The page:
In China and other emerging markets, the old problem of relying on indebted Americans to buy more of their goods each year and not selling enough to their own people means a glut of underused factories.
“The world hopes to ride on the coattails of the U.S. consumer,” says Eswar Prasad, an economist at Cornell University, “but the U.S. consumer isn’t in a position to take on the burden.”
The whole world is relying on the US consumer who isn’t making any more money and has too much debt already, even at near record low rates. Somebody, somewhere needs to start buying US products to lift us out of recession so the US consumer can earn enough to pay off the old debts — those debts that weren’t purged from the system — and make enough money to buy new products from emerging economies. If a global slowdown hurts US exports, the virtuous circle of economic growth will never get off the ground.
Emerging markets bounced back faster from the financial crisis than did rich countries, but Levy thinks a big reason for that has made things worse. Overseas companies plowed money into factories, machines and buildings used to make things on the assumption that exports, after snapping back from recession lows, would continue to grow at their prior pace. They have not, a big problem since companies had been investing too much to expand production before the crisis, too.
Compared to such fragile economies, Levy says the U.S. is in decent shape. Like most economists, he’s not worried about the nation’s 2.9 percent drop in economic output in the first quarter, attributing it to harsh winter weather. He expects growth to return, but not for long, as a recession in either Europe or emerging markets spreads to the U.S.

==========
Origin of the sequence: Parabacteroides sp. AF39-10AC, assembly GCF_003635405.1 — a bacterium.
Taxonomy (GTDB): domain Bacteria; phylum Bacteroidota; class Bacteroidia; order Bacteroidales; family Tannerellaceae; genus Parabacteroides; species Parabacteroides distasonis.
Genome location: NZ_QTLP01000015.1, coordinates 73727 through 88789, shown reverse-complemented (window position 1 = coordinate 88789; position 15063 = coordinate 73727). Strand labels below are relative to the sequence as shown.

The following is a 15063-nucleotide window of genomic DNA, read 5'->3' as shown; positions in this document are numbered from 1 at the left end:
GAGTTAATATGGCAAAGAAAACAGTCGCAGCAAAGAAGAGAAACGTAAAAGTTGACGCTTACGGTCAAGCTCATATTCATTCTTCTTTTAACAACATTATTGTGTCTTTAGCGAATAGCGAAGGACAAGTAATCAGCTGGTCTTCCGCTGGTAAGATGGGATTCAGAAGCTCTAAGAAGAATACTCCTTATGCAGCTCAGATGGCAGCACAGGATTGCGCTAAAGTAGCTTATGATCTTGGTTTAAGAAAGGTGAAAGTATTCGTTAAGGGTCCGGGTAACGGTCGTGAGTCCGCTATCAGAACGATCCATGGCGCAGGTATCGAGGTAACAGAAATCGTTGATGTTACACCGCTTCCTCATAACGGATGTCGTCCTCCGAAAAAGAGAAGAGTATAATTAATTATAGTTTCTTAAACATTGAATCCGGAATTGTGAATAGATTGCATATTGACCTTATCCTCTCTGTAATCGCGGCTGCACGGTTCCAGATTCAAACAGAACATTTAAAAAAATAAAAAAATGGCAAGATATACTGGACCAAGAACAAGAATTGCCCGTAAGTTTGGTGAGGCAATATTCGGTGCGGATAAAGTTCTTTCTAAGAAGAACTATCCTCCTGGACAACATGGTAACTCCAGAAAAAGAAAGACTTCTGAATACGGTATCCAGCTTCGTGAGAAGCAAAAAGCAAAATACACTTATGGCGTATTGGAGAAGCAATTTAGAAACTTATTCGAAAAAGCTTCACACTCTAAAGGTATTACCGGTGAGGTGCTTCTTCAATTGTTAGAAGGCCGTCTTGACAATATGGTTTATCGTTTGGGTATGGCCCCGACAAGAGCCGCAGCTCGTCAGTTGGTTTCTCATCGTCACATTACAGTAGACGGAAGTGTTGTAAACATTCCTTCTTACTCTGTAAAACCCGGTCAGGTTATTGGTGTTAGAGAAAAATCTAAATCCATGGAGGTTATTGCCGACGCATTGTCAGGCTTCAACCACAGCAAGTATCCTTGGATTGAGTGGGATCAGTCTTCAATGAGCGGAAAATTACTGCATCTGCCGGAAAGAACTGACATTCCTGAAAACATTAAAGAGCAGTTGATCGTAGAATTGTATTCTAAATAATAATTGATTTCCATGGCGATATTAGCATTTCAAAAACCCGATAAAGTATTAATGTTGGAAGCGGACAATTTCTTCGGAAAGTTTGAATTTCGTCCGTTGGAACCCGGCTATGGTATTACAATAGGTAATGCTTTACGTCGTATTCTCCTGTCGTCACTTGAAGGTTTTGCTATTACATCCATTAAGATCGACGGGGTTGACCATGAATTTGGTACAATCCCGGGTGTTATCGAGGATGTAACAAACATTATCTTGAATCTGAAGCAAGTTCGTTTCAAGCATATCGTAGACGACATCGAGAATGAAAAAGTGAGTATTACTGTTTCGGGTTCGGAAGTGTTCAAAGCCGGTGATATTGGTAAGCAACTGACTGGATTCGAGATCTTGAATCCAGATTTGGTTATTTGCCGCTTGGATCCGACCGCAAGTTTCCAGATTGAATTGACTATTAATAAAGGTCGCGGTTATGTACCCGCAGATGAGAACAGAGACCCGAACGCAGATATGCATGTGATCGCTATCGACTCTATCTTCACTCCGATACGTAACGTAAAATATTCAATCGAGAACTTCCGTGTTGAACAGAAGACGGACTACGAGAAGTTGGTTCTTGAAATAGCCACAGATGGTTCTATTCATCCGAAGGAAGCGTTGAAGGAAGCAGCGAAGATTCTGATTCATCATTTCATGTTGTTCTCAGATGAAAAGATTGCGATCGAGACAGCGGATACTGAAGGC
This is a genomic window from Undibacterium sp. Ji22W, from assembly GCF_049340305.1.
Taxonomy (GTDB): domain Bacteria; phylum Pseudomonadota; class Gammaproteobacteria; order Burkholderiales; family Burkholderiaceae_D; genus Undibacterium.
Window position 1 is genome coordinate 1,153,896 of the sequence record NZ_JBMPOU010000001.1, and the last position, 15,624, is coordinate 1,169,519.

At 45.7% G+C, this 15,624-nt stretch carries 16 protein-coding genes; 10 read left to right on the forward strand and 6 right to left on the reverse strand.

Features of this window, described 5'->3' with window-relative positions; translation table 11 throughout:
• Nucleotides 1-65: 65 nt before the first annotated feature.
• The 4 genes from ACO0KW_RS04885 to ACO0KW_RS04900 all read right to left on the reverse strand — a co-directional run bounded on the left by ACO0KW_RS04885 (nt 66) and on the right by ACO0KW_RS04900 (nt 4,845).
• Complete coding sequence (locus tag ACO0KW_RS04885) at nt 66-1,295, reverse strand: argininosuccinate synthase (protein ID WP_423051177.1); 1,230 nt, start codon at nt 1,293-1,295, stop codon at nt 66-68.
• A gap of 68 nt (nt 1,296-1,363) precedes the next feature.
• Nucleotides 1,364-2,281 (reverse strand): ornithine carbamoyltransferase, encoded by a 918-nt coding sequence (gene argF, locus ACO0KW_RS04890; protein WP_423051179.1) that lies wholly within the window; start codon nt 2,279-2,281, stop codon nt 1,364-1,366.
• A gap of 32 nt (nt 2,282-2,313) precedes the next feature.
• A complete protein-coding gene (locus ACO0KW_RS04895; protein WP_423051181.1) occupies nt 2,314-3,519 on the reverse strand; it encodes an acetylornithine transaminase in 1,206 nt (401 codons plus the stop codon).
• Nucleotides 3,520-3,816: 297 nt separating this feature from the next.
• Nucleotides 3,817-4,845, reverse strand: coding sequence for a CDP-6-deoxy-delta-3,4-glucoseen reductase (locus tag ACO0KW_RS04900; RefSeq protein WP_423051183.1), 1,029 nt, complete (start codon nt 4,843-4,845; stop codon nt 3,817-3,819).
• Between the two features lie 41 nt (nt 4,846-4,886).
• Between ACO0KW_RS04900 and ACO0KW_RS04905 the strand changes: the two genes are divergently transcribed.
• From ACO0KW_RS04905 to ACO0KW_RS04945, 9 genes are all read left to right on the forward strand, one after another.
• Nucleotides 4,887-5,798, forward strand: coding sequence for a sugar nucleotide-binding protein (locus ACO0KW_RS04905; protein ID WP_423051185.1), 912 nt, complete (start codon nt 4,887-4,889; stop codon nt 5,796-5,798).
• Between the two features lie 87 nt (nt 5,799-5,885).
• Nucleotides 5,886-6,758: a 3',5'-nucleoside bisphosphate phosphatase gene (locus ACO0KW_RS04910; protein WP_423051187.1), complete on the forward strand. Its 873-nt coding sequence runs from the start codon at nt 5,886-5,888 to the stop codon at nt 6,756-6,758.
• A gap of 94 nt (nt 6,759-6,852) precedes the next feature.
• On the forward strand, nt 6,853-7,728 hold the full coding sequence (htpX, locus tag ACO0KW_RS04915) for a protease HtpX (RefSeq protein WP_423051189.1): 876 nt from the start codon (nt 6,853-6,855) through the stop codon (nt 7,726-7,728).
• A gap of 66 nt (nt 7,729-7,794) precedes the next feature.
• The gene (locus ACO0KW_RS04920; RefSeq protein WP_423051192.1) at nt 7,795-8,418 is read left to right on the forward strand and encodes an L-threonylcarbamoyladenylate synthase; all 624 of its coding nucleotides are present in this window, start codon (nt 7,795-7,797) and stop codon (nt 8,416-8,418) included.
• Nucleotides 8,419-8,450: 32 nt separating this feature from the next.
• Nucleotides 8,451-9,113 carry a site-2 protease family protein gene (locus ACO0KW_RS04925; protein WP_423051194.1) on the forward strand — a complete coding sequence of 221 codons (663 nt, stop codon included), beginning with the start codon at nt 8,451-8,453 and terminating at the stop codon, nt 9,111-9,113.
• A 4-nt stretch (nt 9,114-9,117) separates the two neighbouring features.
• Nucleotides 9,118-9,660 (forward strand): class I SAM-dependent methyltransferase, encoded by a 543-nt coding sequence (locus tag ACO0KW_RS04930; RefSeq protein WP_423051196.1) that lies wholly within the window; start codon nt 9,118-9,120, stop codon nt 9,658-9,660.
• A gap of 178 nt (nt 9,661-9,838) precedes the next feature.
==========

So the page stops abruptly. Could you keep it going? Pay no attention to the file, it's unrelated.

Levy says the U.S. is more vulnerable to troubles abroad than people realize. Exports contributed 14 percent of U.S. economic output last year, up from 9 percent in 2002. That sounds like a good development, but it also makes the country more dependent on global growth, which, in turn, relies more on emerging markets. Those markets accounted for 50 percent of global output last year, up from 38 percent in 2002.
The traditional model for growth out of a recession, also known as beggar thy neighbor, is to devalue the currency making domestic goods and services less expensive abroad, stimulating exports, increasing employment, and circulating more money through the domestic economy. Unfortunately, when everyone’s economy turns south, as they did in 2008, every country in the world can’t implement a beggar thy neighbor policy at the same time effectively. With the entire world economy running on printed money from a variety of central banks, everyone gets nowhere.